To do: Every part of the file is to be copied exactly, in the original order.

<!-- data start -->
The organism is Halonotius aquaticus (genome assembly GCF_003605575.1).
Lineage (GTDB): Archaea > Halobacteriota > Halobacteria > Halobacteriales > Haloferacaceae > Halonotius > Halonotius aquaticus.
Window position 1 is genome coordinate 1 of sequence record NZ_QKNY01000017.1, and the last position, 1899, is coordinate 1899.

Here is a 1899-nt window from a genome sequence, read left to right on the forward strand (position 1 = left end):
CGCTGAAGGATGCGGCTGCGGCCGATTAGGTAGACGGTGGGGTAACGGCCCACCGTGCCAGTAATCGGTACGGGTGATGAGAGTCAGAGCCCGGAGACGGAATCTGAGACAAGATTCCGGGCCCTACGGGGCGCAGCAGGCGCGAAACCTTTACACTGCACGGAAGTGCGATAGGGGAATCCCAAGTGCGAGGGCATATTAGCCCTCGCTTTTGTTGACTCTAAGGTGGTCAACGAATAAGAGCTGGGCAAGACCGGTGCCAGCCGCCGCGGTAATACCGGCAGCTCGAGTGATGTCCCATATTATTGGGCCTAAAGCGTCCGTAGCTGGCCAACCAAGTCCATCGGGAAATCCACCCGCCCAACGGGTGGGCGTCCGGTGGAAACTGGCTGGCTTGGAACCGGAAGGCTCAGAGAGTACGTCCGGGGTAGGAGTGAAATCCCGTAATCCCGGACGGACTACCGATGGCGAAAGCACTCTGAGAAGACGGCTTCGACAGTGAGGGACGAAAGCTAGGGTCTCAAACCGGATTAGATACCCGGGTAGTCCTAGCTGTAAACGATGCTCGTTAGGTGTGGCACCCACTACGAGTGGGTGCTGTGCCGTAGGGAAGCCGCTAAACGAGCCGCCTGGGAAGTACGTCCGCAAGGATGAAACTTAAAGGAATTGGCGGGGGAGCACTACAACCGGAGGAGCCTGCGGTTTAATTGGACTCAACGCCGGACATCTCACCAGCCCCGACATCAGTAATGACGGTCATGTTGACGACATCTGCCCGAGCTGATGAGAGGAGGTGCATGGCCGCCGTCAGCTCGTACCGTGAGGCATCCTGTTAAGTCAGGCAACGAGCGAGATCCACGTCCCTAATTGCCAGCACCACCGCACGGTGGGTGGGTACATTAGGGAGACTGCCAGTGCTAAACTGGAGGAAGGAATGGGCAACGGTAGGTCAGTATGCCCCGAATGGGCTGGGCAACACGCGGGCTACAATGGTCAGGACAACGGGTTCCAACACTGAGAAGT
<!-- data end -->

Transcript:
The organism is Halonotius aquaticus (genome assembly GCF_003605575.1).
Lineage (GTDB): Archaea > Halobacteriota > Halobacteria > Halobacteriales > Haloferacaceae > Halonotius > Halonotius aquaticus.
Window position 1 is genome coordinate 1 of sequence record NZ_QKNY01000017.1, and the last position, 1899, is coordinate 1899.

Here is a 1899-nt window from a genome sequence, read left to right on the forward strand (position 1 = left end):
CGCTGAAGGATGCGGCTGCGGCCGATTAGGTAGACGGTGGGGTAACGGCCCACCGTGCCAGTAATCGGTACGGGTGATGAGAGTCAGAGCCCGGAGACGGAATCTGAGACAAGATTCCGGGCCCTACGGGGCGCAGCAGGCGCGAAACCTTTACACTGCACGGAAGTGCGATAGGGGAATCCCAAGTGCGAGGGCATATTAGCCCTCGCTTTTGTTGACTCTAAGGTGGTCAACGAATAAGAGCTGGGCAAGACCGGTGCCAGCCGCCGCGGTAATACCGGCAGCTCGAGTGATGTCCCATATTATTGGGCCTAAAGCGTCCGTAGCTGGCCAACCAAGTCCATCGGGAAATCCACCCGCCCAACGGGTGGGCGTCCGGTGGAAACTGGCTGGCTTGGAACCGGAAGGCTCAGAGAGTACGTCCGGGGTAGGAGTGAAATCCCGTAATCCCGGACGGACTACCGATGGCGAAAGCACTCTGAGAAGACGGCTTCGACAGTGAGGGACGAAAGCTAGGGTCTCAAACCGGATTAGATACCCGGGTAGTCCTAGCTGTAAACGATGCTCGTTAGGTGTGGCACCCACTACGAGTGGGTGCTGTGCCGTAGGGAAGCCGCTAAACGAGCCGCCTGGGAAGTACGTCCGCAAGGATGAAACTTAAAGGAATTGGCGGGGGAGCACTACAACCGGAGGAGCCTGCGGTTTAATTGGACTCAACGCCGGACATCTCACCAGCCCCGACATCAGTAATGACGGTCATGTTGACGACATCTGCCCGAGCTGATGAGAGGAGGTGCATGGCCGCCGTCAGCTCGTACCGTGAGGCATCCTGTTAAGTCAGGCAACGAGCGAGATCCACGTCCCTAATTGCCAGCACCACCGCACGGTGGGTGGGTACATTAGGGAGACTGCCAGTGCTAAACTGGAGGAAGGAATGGGCAACGGTAGGTCAGTATGCCCCGAATGGGCTGGGCAACACGCGGGCTACAATGGTCAGGACAACGGGTTCCAACACTGAGAAGT